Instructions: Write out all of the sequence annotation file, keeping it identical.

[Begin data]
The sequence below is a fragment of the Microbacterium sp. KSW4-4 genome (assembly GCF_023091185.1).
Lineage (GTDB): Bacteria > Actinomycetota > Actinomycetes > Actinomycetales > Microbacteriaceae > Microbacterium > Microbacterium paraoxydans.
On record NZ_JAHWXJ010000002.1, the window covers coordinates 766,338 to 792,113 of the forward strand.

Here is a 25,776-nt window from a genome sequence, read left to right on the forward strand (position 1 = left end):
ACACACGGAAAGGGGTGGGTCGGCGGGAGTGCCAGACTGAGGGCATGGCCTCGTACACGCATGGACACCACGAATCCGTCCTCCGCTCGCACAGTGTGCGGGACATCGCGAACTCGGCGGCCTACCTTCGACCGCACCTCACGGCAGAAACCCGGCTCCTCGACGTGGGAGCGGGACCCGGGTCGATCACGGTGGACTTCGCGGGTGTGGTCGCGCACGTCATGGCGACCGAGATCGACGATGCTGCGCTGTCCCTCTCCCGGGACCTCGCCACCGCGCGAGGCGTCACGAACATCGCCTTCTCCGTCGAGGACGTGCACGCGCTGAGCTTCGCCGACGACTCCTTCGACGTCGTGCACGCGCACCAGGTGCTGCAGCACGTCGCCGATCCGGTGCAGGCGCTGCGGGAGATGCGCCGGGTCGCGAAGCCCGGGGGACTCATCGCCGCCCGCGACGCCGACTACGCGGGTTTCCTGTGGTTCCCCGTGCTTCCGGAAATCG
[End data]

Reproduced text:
The sequence below is a fragment of the Microbacterium sp. KSW4-4 genome (assembly GCF_023091185.1).
Lineage (GTDB): Bacteria > Actinomycetota > Actinomycetes > Actinomycetales > Microbacteriaceae > Microbacterium > Microbacterium paraoxydans.
On record NZ_JAHWXJ010000002.1, the window covers coordinates 766,338 to 792,113 of the forward strand.

Here is a 25,776-nt window from a genome sequence, read left to right on the forward strand (position 1 = left end):
ACACACGGAAAGGGGTGGGTCGGCGGGAGTGCCAGACTGAGGGCATGGCCTCGTACACGCATGGACACCACGAATCCGTCCTCCGCTCGCACAGTGTGCGGGACATCGCGAACTCGGCGGCCTACCTTCGACCGCACCTCACGGCAGAAACCCGGCTCCTCGACGTGGGAGCGGGACCCGGGTCGATCACGGTGGACTTCGCGGGTGTGGTCGCGCACGTCATGGCGACCGAGATCGACGATGCTGCGCTGTCCCTCTCCCGGGACCTCGCCACCGCGCGAGGCGTCACGAACATCGCCTTCTCCGTCGAGGACGTGCACGCGCTGAGCTTCGCCGACGACTCCTTCGACGTCGTGCACGCGCACCAGGTGCTGCAGCACGTCGCCGATCCGGTGCAGGCGCTGCGGGAGATGCGCCGGGTCGCGAAGCCCGGGGGACTCATCGCCGCCCGCGACGCCGACTACGCGGGTTTCCTGTGGTTCCCCGTGCTTCCGGAAATCG